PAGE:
We are performing on Sundays afternoons in New York City, Dec 9, 16 and 23, at 2 PM at the Public Theater at 425 Lafayette, in a cabaret there called “Joe’s Pub”. Would you like to come?

    My phone is 646 299 3019.

    Billy Talen “Rev”

    • During the 1915 Armenian Genocide Armenians were herded into their churches and burned alive, their melted flesh pouring out onto the cobblestones. Priests heads were impaled on sticks. Some Armenian women nailed to crosses or impaled on metal crosses they were forced to sit on. I myself have seen how the Azeris turned Armenian churches in Artsakh into warehouses and stables, so for those Armenians who want to hold church sacred, this American way of commercializing on everythng including churches is hard. Yes there is the problem of exploitation of Christmas, over materialism and loss of true spirituality, but also think about what Armenians have sacrificed for their church? How we can make Armenian chuches in the US more accountable to the poor and all segments of our diverse community? Will they care about your satire performances on how corporations like Walmart exploit workers and displace small businesses? Is there a connection to dwindling congregations that are moving because of high rents and fewer economic opportunity? I hope you can include the concept of sliding scales in your performances. I hope Armenian churches and organizations can embrace sliding scales to include all incomes at their events.

  2. Really appreciated this article, it feels there is a lot of deep taboos in the Armenian community in expressing it’s current direr components, and yet no challenge in doing so when it’s in a historical perspective.

  3. I have often asked myself why organizations such as the Children of Armenia Fund have these very swank affairs at very highly priced restaurants in NYC to raise funds for very poor children in Armenia. I wonder how much of the presumably thousands of dollars collected in such affairs winds up going to the poor in Armenia rather than the purveyors of the food. After you deduct the cost of advertising, postage, food, flowers, taxes and other costs, does even 10% of the funds raised to eat at Cipriani’s go to true charity? Wouldn’t it be better to have no fancy banquet and just send all of the money to the children even if only a mush smaller amount is raised from donors ?

  4. Thank you Anoush for your sincere concerns. Please excuse my ignorance, I didn’t know we have “Armenian” homeless, what a shame “amot” to us, amot to our Churches who collect donations to support every cause but to support the needy, especially the Armenians. I always had my concerns about our churches and prelacies use their big deep pockets, assets and properties for if not helping the community?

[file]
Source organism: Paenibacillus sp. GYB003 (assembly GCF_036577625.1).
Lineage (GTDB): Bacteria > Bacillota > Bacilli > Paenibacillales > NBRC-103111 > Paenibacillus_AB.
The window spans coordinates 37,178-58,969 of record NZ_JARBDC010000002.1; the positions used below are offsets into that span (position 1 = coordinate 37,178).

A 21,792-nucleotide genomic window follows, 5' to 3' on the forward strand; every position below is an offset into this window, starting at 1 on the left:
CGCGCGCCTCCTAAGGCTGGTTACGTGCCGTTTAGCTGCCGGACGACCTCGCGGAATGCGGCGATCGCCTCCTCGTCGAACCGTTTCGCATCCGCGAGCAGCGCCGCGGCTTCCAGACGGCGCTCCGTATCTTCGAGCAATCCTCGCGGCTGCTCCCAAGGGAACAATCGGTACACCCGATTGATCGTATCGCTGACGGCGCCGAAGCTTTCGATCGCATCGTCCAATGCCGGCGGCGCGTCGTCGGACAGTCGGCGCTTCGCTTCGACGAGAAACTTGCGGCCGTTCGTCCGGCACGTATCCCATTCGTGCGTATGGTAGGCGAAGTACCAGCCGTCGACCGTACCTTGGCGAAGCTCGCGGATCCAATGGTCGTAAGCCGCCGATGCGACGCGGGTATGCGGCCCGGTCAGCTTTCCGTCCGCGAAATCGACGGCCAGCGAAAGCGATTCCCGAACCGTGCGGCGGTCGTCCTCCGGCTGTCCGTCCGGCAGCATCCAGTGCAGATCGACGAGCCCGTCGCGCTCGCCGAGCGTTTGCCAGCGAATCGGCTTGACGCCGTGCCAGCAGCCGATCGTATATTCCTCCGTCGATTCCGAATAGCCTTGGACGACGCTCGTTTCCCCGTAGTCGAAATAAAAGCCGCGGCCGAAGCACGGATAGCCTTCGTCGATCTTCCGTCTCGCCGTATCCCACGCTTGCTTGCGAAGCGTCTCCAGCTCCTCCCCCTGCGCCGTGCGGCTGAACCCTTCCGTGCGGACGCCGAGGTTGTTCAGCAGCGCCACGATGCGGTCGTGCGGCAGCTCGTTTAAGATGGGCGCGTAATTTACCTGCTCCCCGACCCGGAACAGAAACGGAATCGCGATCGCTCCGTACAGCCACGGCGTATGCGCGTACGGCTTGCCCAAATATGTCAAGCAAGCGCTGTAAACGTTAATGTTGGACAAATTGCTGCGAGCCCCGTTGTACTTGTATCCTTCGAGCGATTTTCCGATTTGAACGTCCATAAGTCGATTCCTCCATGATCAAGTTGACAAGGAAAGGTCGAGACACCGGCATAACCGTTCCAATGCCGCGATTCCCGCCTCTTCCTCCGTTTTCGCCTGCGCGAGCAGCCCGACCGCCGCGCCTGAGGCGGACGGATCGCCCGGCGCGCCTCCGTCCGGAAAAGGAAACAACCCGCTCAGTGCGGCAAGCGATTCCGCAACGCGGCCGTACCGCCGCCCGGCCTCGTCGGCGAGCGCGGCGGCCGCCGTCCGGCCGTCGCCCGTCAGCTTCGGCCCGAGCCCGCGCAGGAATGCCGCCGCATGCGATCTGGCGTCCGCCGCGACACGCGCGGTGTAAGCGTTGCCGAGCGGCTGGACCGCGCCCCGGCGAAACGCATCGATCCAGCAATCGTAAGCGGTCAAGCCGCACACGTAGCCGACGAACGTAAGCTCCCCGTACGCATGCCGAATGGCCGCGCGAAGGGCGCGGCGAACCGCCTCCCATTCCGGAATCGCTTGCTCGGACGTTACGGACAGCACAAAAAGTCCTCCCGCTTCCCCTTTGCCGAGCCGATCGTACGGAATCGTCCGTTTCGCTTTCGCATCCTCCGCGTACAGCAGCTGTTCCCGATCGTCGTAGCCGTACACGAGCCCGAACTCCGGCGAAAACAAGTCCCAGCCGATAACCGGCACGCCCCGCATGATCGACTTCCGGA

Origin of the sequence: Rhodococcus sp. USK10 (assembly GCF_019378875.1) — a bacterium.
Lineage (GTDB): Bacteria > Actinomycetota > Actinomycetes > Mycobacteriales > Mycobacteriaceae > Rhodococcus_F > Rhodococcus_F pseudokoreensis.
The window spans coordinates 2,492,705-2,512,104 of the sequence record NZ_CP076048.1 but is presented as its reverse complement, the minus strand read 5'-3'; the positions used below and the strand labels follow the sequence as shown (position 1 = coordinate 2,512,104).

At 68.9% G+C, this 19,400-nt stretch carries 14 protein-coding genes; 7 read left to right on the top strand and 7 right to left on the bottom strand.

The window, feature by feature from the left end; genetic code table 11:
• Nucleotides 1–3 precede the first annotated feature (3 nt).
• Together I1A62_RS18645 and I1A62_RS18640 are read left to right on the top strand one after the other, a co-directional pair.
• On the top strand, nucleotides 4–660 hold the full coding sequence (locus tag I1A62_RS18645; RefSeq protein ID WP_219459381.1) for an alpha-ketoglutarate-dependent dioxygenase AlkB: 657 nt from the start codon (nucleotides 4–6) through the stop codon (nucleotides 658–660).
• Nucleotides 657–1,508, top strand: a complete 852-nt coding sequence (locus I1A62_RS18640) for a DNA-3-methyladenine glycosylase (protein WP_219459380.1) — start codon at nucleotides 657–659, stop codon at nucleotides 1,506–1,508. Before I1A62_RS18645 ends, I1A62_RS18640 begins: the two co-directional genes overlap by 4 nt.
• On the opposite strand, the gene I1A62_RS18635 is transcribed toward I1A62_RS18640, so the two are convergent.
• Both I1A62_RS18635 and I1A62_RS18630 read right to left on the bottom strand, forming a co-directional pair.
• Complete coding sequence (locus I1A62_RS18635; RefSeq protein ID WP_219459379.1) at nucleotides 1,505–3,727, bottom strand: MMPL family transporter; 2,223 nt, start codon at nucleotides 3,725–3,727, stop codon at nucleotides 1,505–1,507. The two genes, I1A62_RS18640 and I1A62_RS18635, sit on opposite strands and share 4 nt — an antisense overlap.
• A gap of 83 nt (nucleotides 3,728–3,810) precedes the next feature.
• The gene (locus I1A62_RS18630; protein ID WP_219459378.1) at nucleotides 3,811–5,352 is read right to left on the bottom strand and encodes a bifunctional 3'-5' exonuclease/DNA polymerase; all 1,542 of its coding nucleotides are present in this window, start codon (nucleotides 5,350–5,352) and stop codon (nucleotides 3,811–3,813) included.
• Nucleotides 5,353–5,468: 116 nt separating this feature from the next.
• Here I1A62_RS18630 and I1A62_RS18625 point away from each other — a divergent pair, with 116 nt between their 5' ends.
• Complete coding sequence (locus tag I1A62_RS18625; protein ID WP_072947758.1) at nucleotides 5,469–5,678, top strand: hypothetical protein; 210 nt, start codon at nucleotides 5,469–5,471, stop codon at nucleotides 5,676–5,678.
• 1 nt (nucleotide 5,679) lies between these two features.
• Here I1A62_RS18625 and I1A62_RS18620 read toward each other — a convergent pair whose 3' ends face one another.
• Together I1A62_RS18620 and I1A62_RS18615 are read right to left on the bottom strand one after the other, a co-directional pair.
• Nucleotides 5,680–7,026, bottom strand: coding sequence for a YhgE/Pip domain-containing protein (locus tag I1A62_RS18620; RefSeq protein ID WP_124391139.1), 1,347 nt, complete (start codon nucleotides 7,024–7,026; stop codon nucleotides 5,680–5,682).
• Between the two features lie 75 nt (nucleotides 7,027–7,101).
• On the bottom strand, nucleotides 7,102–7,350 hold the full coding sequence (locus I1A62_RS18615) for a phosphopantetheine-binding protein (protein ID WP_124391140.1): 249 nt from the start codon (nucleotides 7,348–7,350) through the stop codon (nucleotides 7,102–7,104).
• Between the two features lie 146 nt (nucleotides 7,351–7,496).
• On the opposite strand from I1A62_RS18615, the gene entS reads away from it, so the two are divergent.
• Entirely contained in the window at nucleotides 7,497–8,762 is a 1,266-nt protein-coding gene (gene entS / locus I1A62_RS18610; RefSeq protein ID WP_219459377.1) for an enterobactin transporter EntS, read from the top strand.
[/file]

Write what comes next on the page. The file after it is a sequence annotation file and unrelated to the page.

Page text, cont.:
I am proud of you and of our youth who feel and want to do what they can to help our community.
    “Abris”

    • Yes the Armenian community also needs to figure out a make a matching needs component. Jobs and housing are very difficult in expensive New York. Many Armenians need help but are discouraged by the current situation. The first step is stating our needs.I myself need a sponsor to help with all the supplements I need to deal with the heavy metals and PTSD I have as a war veteran. So many right here are being iverlooked.

  5. Anoush youre a pride & joy of Armenian community.but you are a conscious & consedered observing proud human being .your work is appreciated by many people that you touch with your articles .bravo to your parents & to you too.keep writing anoush i know your writings are unique & very special to us all.again bravo for a women like you anoush getses.

    • During the 1915 Armenian Genocide Armenians were herded into their churches and burned alive, their melted flesh pouring out onto the cobblestones. Priests heads were impaled on sticks. Some Armenian women nailed to crosses or impaled on metal crosses they were forced to sit on. I myself have seen how the Azeris turned Armenian churches in Artsakh into warehouses and stables, so for those Armenians who want to hold church sacred, this American way of commercializing on everythng including churches is hard. Yes there is the problem of exploitation of Christmas, over materialism and loss of true spirituality, but also think about what Armenians have sacrificed for their church? So many churches worldwide have become very buerocratic with few women in their hierarchies. How we can make Armenian chuches in the US more accountable to the poor and all segments of our diverse community? Will they care about your satire performances on how corporations like Walmart exploit workers and displace small businesses? Is there a connection to dwindling congregations that are moving because of high rents and fewer economic opportunity? I hope you can include the concept of sliding scales in your performances because if people felt they had more supportive spaces where everyone was valued maybe they would need less material things. I hope Armenian churches and organizations can embrace sliding scales to include all incomes at their events. Could Jesus afford their high price events? What us the true purpose of the Armenian church?